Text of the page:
First Elephants, Then Rhinos—Now Donkeys Are Under Threat
Chinese demand has created a huge underground market for African donkey hides.
Ashley Ness was tracking down smugglers in the South African countryside earlier this year when she came upon an unexpected sight—hundreds of donkey hides hanging on tree branches.
The hides were on a homestead rented out to Chinese immigrants, said Ness, an inspector with Highveld Horse Care, a nonprofit animal rights group. Tractors, shipping containers and other detritus littered the property. Inside one of the containers, Ness and police officers found at least 3,000 donkey skins stacked.
“It was a horrid smell,” Ness says. “The container was packed, packed, packed up to the roof with hides.”
Meanwhile, the street value of the hides in China was an estimated $1.58 million.
Chinese demand has fueled a thriving underground market for African donkey hides in recent years, according to a report by the British nonprofit, the Donkey Sanctuary. A donkey hide that two years ago sold for $40 in South Africa now fetches around $140, said the group. And once it gets to China, it can sell for hundreds more.
“Within the last two years has been the emergence of large-scale global trading in donkey skins,” the group’s report said, estimating that the total worldwide trade was around 1.8 million hides a year.
The hides are a key ingredient in creating a traditional Chinese medicine called ejiao — a gelatinous substance sometimes called ass-hide glue — that is used to treat anemia, sleeplessness and excessive menstrual bleeding. The growing demand for the drug among China’s middle class has stoked demand for the hides along the underground trade routes that animal traffickers use throughout Asia and Africa.
“These are the same syndicates involved in abalone, rhino horn, and lion bone,” said Ness.
Earlier this year, the National Society for the Prevention of Cruelty to Animals in South Africa released a report highlighting the brutality in the illegal hide trade.
“Donkeys are being rounded up or stolen, then transported and inhumanely slaughtered for their skins,” the society said. “Evidence indicates that the method of slaughter is horrendous — indications on carcasses have shown a hole behind the head. That is, the donkeys appear to have been immobilized with an instrument, then skinned, probably whilst still conscious. Death would have been slow and excruciatingly painful for these animals.”
According to Under the Skin, a British donkey sanctuary, the current demand for ejiao requires as many as 10 million donkeys hides annually. An estimated 44 million donkeys currently live on the planet, suggesting the species could go extinct in five years if traders were able to satisfy demand.
Chinese agricultural authorities have reported that the number of donkeys in China have fallen from an estimated 11 million in 1990 to an estimated 6 million in 2014, even though Chinese farmers have tried to cater to local demand.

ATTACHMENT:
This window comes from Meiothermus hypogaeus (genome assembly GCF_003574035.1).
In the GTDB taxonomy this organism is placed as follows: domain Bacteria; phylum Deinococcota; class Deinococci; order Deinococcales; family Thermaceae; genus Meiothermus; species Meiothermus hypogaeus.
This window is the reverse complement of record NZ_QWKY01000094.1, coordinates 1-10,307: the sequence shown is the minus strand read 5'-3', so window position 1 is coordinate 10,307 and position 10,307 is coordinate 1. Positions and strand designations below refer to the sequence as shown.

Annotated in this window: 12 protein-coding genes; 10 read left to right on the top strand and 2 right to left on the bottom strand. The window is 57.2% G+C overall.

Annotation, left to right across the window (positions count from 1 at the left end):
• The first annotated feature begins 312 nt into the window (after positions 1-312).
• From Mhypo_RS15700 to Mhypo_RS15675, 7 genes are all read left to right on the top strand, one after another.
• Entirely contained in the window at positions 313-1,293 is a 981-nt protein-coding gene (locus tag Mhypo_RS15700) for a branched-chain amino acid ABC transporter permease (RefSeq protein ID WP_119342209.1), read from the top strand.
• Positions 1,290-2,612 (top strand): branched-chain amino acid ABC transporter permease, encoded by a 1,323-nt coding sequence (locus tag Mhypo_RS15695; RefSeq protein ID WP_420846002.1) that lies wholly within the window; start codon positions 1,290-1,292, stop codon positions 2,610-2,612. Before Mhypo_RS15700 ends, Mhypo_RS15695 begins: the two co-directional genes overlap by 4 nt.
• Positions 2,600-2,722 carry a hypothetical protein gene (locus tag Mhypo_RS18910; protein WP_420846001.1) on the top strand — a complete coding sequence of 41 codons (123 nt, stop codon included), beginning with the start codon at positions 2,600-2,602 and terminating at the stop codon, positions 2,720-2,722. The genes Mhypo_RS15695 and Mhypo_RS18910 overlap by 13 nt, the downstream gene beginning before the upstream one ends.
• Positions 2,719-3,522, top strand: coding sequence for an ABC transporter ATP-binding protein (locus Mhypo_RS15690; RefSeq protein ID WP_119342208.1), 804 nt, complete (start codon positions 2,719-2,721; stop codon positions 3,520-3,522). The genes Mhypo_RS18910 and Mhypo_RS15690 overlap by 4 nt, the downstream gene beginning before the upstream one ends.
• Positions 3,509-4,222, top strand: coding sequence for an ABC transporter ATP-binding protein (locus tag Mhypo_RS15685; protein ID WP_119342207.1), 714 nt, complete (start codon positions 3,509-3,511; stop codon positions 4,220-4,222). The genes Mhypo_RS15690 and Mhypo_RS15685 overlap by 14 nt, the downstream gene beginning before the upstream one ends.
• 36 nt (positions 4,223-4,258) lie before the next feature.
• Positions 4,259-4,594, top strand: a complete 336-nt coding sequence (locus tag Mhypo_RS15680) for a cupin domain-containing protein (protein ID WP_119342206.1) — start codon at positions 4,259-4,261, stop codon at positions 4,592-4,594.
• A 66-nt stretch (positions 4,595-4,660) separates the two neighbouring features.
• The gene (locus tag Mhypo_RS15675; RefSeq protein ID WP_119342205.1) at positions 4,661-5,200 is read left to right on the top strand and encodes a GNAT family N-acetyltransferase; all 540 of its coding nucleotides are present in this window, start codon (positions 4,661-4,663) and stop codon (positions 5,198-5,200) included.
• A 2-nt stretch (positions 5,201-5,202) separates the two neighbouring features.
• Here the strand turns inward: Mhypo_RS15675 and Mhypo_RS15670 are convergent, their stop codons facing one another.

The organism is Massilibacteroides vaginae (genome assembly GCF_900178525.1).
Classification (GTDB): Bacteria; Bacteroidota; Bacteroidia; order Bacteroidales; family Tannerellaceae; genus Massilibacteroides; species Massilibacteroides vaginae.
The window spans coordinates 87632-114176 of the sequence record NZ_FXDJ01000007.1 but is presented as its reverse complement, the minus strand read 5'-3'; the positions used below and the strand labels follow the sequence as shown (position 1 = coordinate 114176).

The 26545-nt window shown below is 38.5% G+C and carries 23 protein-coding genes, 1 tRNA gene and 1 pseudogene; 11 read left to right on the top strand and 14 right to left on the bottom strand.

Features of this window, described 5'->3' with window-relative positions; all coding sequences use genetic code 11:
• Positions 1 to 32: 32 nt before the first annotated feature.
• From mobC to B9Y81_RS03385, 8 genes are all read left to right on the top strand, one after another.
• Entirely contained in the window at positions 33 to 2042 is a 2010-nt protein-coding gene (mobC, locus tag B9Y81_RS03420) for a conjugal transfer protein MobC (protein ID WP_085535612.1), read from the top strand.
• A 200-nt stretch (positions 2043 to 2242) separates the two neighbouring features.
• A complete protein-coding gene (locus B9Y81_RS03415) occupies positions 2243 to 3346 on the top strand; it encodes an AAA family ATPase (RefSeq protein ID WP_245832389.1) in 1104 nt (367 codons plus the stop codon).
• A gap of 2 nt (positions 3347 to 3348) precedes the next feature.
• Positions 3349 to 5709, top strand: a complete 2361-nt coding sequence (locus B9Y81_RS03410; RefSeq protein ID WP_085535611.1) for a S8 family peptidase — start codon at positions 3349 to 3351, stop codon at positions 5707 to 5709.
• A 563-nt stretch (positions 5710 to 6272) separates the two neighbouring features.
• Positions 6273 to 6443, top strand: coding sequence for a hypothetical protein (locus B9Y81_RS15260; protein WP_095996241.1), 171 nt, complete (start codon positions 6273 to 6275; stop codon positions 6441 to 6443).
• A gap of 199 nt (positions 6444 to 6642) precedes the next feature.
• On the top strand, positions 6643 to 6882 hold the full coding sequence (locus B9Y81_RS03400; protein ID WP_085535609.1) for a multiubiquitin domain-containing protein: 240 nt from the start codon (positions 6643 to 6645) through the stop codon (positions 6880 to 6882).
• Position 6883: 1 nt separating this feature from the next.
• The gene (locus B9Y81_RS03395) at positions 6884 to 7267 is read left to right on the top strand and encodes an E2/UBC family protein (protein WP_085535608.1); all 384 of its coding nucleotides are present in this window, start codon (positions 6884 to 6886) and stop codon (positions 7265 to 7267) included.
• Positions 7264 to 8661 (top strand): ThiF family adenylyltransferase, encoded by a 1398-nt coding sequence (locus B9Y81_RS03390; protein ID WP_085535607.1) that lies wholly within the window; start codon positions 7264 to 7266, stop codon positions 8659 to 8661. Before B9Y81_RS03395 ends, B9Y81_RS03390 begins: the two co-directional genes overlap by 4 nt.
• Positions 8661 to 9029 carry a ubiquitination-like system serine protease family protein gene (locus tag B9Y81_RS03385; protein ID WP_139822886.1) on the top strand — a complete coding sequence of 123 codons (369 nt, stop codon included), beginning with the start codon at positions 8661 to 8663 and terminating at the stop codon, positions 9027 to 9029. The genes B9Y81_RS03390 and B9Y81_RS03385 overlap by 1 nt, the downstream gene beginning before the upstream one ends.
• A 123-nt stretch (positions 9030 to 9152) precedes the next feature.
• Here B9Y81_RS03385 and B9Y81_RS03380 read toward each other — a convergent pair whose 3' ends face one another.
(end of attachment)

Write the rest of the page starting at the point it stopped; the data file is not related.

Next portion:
“Basically, there is a such a big demand from the Chinese companies that are making this gelatin product that we are seeing our donkey populations globally being decimated,” said Jesse Christelis, owner of Donkeys and Dwarf Goats SA, a breeder of dwarf donkeys that are sold as pets in Johannesburg.
Christelis is promoting donkey milk products, such as soap and makeup, so that people might see value in the animals other than their hides.
“I think we have taken donkeys for granted,” he says. “A world without donkeys would mean many households in rural areas would not have water. They would not have an animal to carry their kids to school. A lot of these guys are renting their donkeys out as working donkeys in their area, which is also creating income. The skin trade in crippling these families and taking away their livelihood.”
Burkina Faso, Mali, Niger, Senegal and Pakistan have banned the trade of donkeys.
South Africa officials have expressed their interest in the donkey market, however. Currently, three slaughterhouses in the country process donkey meat and hides. But they cater to local demand. The country doesn’t have a trade agreement with China for the export of hides.
“There have been a lot of atrocities with regards to donkeys,” says Langa Madyidi, an official studying the donkey trade in South Africa’s department of agriculture. “Our approach is to counteract this. There is very little knowledge on donkeys as well as the regulatory aspect of exporting donkeys.”
Madyidi was sensitive to those who said the trade was decimating donkey populations around the world. In solving the problem, she saw an opportunity to create jobs. “If someone were to start an abattoir [for exporting hides], they would first need to focus on the production of animals,” he says.
Ness, who closely monitors the lawful slaughtering of donkeys, is skeptical that South Africa has the capacity to cater to Chinese demand legally. But if that happens, she would want to make sure the process was humane.
“If you legalize it, welfare has to be key,” she says. “There have to be permanently employed people who will monitor that things are done aboveboard.”